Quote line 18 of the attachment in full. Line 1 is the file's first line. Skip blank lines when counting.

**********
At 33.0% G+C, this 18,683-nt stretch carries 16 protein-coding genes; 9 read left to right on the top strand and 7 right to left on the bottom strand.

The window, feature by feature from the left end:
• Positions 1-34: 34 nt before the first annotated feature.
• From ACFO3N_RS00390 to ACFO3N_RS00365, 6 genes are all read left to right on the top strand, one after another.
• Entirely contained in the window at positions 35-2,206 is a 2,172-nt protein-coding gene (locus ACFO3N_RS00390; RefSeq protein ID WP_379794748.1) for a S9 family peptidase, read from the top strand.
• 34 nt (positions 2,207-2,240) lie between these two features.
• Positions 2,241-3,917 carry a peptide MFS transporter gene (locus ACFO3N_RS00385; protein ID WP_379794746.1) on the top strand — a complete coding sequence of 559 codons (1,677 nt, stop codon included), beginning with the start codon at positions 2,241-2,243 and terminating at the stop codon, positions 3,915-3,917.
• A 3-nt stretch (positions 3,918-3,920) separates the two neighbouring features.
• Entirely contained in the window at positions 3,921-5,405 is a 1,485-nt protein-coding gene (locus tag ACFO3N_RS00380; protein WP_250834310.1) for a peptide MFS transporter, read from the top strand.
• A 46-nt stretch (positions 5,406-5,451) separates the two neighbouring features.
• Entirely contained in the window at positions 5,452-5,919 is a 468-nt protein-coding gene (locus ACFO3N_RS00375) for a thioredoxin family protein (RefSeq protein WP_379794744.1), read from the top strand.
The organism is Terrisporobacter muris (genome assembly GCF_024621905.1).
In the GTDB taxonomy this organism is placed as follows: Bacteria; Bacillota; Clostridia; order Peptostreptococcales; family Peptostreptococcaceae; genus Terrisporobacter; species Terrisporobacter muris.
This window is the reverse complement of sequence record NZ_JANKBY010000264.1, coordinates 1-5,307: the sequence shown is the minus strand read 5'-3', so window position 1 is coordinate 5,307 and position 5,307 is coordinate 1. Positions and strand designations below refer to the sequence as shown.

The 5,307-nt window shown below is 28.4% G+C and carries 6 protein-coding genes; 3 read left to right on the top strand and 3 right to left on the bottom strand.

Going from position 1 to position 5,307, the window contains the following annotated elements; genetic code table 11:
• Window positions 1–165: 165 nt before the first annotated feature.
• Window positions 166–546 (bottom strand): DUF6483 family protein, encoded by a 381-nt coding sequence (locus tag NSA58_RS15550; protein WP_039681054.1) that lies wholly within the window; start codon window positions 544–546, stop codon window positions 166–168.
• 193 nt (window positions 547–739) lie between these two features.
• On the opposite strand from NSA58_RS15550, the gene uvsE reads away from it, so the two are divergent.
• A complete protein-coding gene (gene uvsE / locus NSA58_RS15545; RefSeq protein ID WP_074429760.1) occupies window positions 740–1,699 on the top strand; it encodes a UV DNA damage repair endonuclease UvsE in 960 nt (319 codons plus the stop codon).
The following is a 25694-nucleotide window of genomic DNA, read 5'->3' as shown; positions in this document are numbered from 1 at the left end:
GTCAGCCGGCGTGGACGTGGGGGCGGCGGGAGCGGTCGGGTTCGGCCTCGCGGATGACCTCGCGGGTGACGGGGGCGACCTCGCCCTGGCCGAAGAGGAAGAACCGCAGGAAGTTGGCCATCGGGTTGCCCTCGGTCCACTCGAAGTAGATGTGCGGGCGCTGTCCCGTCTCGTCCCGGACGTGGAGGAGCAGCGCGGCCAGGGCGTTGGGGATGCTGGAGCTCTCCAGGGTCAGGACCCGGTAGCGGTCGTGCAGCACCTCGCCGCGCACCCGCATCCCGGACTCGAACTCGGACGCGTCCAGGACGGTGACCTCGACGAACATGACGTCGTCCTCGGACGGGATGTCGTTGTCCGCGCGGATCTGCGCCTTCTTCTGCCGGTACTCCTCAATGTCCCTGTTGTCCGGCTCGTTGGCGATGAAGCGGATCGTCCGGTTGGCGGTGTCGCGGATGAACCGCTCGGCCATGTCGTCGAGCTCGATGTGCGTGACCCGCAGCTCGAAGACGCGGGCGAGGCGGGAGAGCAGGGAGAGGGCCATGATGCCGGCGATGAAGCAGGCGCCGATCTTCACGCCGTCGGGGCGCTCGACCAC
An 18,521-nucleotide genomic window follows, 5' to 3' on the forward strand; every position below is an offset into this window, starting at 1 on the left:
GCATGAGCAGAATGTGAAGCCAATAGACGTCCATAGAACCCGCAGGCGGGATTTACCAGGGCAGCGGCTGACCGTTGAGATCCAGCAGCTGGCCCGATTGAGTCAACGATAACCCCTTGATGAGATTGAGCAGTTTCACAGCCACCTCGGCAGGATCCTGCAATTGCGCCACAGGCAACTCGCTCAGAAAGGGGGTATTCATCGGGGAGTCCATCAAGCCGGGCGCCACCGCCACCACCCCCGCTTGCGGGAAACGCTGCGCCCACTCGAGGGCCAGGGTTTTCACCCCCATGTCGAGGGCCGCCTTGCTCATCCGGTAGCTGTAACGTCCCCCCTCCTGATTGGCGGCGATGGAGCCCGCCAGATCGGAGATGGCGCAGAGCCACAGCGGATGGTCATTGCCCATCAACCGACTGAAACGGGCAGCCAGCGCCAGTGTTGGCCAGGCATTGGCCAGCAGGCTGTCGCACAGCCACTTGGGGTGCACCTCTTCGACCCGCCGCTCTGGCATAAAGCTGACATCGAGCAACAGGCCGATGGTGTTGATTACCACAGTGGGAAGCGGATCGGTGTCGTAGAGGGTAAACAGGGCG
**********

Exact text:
• Window positions 166–546 (bottom strand): DUF6483 family protein, encoded by a 381-nt coding sequence (locus tag NSA58_RS15550; protein WP_039681054.1) that lies wholly within the window; start codon window positions 544–546, stop codon window positions 166–168.